Since the Sea Witch was so widely admired, many of it's attributes have been copied by other designers, and there has been a whole line of "character boats" with some of the attributes of Sea Witch, but not even Hugh Angelman, himself, has been able to equal, much less surpass, Sea Witch as the culmination of artistic appeal in a cruising yacht.
The popularity of the Sea Witch declined with the advent of relatively cheap performance oriented plastic production boats that were being built in increasing numbers in the Far East and around the world. But Sea Witch had had its influence on some of the most popular of them. More than any other, perhaps William Garden's 40 foot "Sea Wolf" design appealed to the class that might have gravitated to Sea Witch a few years earlier. They were sort of a "modernized" Sea Witch design with sleek lines.
Sea Wolfs are lovely boats with many of the character attributes of Sea Witch, including the rail aft, clipper bow, and teak deck and trim. But nonetheless they lack the essence that made Sea Witch what it was – a real little ship. It was sleek and arty, but with a Marconi rigged mainsail and a standard, single, comparatively short, bowsprit.
I've been aboard a couple of plastic Sea Wolfs, and being able to see light through the plastic hull was not reassuring to this lover of traditional wooden boats. In spite of the fine attributes of the design, and it's appearance from the outside, the feeling inside, where the hull could be seen, was of the unavoidably "cheap" appearance of plastic. So Sea Witch continued to be my dream boat.
Of course, this old sea dog has been around a bit, even if he has never landed on the deck of a Sea Witch. In fact, his cruising dream materialized at one time for a brief period. (See: Home Sweet Semangat – the dream once realized).
It was 1973 and, though I already owned the farm, I was still very much in the "China Coaster" period of my life. At the time, I was working out of Singapore in the offshore oil industry. (See: Oil Patch and Tow Boat Days in Southeast Asia.)
I'd designed a 52 Foot "Trading Ketch" based on the appearance of the Sea Witch. I'd hoped to have built in Singapore, and had been saving up a little nest egg for that purpose. But those were strange and troubled times. Oil crises and monetary crises were at hand, and the value began leaking out of my savings at an alarming rate. The good old greenback wasn't looking so good any more. So I decided to buy a boat (any boat), before my savings became totally worthless. This led to my "Semangat" adventure.
But, though it was a great experience, and the "Semangat" was a nice little cruiser and home, she was no Sea Witch. The Semangat (a Malay word, meaning inner spirit or life force in plants and animals), had been built in Malaysia by a Chinese builder to Peter Ibold's Endurance 35 design. She was heavily built of changal wood, and proved her metal in a Pacific Typhoon. But, though she was an attractive ketch, she couldn't hold a candle to Sea Witch.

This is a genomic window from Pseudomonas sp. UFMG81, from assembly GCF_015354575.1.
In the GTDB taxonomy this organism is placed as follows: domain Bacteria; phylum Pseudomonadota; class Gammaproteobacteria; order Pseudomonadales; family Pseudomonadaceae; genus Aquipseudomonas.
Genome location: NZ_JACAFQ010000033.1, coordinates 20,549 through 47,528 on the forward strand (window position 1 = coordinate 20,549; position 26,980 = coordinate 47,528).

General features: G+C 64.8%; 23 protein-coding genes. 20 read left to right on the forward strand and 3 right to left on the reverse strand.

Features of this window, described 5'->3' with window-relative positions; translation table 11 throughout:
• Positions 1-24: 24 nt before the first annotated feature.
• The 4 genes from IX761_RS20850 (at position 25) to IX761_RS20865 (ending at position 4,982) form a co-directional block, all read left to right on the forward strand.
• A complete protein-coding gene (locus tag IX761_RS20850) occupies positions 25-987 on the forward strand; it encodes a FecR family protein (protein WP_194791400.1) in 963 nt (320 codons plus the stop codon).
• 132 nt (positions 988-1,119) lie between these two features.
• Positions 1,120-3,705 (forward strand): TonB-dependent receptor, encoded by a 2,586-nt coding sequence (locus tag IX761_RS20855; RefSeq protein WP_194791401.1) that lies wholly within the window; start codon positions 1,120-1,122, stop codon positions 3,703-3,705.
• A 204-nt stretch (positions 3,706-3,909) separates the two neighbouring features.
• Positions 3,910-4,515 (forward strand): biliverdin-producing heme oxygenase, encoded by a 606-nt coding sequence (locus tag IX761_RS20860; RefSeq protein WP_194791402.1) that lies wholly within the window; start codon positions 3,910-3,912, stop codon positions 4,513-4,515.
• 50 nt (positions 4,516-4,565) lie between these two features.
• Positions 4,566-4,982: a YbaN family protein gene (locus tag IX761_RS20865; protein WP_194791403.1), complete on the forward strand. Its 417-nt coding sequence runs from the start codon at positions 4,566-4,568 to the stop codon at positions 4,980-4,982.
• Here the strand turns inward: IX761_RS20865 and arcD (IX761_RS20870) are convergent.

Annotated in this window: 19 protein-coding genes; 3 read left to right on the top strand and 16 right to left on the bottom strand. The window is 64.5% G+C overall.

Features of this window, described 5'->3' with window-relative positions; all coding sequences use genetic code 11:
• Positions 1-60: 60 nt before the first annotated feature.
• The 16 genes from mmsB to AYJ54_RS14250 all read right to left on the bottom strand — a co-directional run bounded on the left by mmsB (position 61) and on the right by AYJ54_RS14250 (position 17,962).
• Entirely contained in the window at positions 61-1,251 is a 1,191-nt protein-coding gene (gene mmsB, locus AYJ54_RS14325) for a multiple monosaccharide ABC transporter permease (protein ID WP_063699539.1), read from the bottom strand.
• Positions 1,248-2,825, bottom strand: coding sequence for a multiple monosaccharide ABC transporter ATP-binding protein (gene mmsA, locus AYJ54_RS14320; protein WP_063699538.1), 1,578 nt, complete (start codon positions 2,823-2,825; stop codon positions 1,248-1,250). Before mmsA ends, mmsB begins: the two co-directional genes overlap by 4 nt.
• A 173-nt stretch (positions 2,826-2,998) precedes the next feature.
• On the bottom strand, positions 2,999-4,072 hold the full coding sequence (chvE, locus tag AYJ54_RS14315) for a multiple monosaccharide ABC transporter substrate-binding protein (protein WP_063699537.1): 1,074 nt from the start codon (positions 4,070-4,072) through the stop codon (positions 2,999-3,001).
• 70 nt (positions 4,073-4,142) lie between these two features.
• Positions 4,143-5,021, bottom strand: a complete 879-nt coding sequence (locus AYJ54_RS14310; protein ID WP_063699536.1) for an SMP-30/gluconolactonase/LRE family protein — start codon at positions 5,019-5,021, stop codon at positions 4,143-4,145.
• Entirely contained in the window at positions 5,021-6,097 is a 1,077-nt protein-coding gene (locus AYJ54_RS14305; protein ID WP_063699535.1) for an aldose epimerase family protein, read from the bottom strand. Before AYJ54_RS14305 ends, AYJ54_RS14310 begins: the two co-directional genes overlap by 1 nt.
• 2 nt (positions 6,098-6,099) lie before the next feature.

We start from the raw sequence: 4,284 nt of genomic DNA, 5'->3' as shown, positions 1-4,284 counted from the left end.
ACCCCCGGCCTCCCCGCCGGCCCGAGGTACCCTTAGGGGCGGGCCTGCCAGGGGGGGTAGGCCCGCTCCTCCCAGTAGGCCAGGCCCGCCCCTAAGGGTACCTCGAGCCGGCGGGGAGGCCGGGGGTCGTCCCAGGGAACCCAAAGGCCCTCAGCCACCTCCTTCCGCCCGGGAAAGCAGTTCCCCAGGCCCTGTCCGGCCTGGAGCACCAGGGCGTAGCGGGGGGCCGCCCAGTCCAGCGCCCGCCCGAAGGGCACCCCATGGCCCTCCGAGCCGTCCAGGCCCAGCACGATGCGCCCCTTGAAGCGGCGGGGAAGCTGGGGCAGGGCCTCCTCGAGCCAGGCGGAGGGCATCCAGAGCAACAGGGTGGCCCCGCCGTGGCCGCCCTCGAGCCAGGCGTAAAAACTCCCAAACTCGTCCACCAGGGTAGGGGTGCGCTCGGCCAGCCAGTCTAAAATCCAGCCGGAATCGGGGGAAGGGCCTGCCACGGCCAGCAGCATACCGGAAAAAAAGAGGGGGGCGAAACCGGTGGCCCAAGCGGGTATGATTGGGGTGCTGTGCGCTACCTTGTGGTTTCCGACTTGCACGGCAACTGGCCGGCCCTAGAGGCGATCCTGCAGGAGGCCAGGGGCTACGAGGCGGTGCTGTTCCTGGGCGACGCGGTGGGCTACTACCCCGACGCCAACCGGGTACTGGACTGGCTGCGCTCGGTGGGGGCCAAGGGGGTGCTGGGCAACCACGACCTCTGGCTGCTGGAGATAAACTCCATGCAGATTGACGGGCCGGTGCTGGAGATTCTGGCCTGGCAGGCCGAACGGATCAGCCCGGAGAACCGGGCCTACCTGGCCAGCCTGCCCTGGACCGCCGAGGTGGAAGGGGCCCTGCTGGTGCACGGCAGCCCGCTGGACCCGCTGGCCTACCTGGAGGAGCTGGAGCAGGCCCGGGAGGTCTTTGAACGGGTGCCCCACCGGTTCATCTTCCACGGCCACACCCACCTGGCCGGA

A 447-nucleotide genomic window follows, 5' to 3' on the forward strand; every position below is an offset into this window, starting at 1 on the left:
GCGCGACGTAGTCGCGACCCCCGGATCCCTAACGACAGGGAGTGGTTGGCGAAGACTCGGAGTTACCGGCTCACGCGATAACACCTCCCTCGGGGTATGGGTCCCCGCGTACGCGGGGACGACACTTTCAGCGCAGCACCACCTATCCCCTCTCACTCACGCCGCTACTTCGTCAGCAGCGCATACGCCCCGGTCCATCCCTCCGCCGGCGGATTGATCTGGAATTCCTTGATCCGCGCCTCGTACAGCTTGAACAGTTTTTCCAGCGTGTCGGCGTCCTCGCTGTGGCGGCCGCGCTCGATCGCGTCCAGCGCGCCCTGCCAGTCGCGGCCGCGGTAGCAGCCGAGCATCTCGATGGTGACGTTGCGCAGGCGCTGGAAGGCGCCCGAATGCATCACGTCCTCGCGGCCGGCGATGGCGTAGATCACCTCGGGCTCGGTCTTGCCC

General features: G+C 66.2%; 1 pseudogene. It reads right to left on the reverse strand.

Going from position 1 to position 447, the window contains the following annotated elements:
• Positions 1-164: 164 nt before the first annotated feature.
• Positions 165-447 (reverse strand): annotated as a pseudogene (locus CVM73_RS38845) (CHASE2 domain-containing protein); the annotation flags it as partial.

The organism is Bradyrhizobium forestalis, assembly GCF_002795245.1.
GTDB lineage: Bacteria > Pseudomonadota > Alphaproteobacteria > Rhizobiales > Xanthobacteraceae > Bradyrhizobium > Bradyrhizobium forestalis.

Before going to work in Singapore, Saigon had been my home port – and there I had acquired a family. My son, Jim, was born there in 1969 and my daughter, Lilia, in 1974. When South Vietnam began to crumble to the Communists, I had to get them out of the country. In April, 1975, I flew to Saigon and we evacuated on an Air Force C-141 Starlifter a nine days before the North Vietnamese army marched triumphantly into town.
To make a long story short, my family ended up in Guam, and I sailed the Semangat on the long uphill grind to Guam to rejoin them. My idea of making my family into a cruising family foundered on the shores of that island, however. My wife didn't really want to be a boat person, and sailing scared her. So I was confronted with that age-old choice boat lovers are sometimes called upon to make. For the full story, read my book, Semangat - The Adventure.
Since I owned a nice little farm in Southern Illinois, and my father was aging alone there, I opted to sell the boat and settle in "Paradise north" in the Heartland. And here, amid the natural beauty of the Shawnee National Forest, together with cold winters and tick and chigger infested summers, I continue to dream of Sea Witch.
Though I've been collecting a store of boat lumber over recent years, it seems there's always one more project to be accomplished before I can get busy on the boat. And the question remains – if and when I do start on the boat, will it be a Sea Witch, built from Hugh Angelman and Charles Davies plans, or will it be my own personally rendered facsimile thereof? (See: Quest for the Plans/ Lines of the SEA WITCH)